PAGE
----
Last Injurious Exposure Rule Ohio
In State ex rel. Erieview Metal Treating Co. v. Indus. Comm., 109 Ohio St.3d 147, 2006 Ohio 2036, at P9-10, 846 N.E.2d 515, the court had occasion to further explain the so-called "last-injurious-exposure" theory:
Thus far, this theory has appeared before Ohio courts in just one context: before allowance of a claim, in a situation involving several potentially liable employers.
It usually involves a worker who has recently experienced the onset of a long-latency occupational disease such as asbestosis or black lung.
It always involves a worker who has been exposed to the injurious substance while working for each of several employers. When that worker files a workers' compensation claim, a question arises: When multiple employers have subjected the worker to the hazard, against which employer should the workers' compensation claim be allowed?
The difficulties inherent in this inquiry are obvious. a long-latency occupational disease can take decades to emerge. Once it has, it is often impossible to go back over the years to quantify the amount of exposure at each job or to pinpoint which exposure planted the seeds of eventual disease.
These obstacles inspired the last-injurious-exposure concept, which subordinates the practically unattainable scientific accuracy to the next best thing--consistency.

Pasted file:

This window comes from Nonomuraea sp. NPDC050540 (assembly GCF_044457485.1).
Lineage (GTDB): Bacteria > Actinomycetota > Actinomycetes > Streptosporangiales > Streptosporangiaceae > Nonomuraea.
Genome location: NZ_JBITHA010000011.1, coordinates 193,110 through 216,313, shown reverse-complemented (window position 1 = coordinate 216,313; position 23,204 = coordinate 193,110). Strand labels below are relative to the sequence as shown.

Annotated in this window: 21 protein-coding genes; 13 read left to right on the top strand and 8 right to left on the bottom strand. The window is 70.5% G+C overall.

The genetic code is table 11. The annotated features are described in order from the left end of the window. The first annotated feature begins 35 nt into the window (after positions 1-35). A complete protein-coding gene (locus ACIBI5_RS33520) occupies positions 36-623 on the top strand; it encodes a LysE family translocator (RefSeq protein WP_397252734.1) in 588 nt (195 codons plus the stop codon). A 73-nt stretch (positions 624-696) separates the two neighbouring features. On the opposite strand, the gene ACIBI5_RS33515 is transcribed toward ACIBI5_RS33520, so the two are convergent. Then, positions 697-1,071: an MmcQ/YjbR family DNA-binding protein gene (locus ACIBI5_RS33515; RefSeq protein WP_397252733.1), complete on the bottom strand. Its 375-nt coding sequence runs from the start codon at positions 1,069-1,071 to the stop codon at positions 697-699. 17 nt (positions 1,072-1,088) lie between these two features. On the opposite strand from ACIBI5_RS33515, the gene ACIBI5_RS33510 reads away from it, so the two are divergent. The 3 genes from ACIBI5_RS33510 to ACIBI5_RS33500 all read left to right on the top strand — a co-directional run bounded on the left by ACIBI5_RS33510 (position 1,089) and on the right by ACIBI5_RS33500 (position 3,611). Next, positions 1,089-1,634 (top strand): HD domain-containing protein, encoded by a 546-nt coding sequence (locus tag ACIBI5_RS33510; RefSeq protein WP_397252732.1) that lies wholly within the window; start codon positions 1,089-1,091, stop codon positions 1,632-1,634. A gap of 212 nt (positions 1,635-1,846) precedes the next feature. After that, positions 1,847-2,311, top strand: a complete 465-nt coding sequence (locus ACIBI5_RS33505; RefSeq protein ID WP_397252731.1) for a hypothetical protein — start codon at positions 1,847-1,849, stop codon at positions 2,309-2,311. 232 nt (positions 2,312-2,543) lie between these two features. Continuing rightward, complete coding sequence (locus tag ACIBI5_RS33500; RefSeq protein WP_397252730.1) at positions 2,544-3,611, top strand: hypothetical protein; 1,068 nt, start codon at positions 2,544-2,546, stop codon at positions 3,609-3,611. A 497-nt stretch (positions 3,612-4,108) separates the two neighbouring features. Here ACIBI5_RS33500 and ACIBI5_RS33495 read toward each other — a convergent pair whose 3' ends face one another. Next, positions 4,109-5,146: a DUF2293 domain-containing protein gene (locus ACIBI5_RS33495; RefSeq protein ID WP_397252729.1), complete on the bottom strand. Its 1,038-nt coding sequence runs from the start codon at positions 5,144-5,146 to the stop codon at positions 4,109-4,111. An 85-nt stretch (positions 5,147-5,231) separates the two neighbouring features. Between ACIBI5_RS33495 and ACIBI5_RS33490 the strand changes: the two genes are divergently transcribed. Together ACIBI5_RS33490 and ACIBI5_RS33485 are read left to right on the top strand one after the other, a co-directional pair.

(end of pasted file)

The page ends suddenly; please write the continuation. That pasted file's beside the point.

As the name indicates, the employer providing the last injurious exposure will be the one against which the workers' compensation claim is allowed.
In Erieview, the commission had allocated the entire cost of the permanent total disability ("PTD") award to the claimant's first employer rather than claimant's second employer.
The first claim was allowed for occupational asthma and the second claim was allowed for aggravation of pre-existing occupational asthma. All compensation and benefits had been paid in the first claim, with none having been paid in the second claim.
The commission allocated the entire cost of the PTD award to the first employer based upon the payment history of the two claims.
Finding that the last-injurious-exposure rule was not applicable, the Erieview court, at P11, explained:
The question, of course, remains as to whether the last-injurious-exposure principle should be extended to this situation nevertheless, and upon consideration, we find that it should not. Here, it is possible to determine with some degree of accuracy which exposure was responsible for Yakopovich's disability. Substantial disability compensation has been paid in the Erieview claim, as opposed to none in the Meijer claim. There is, therefore, no reason to resort to the last-injurious-exposure theory.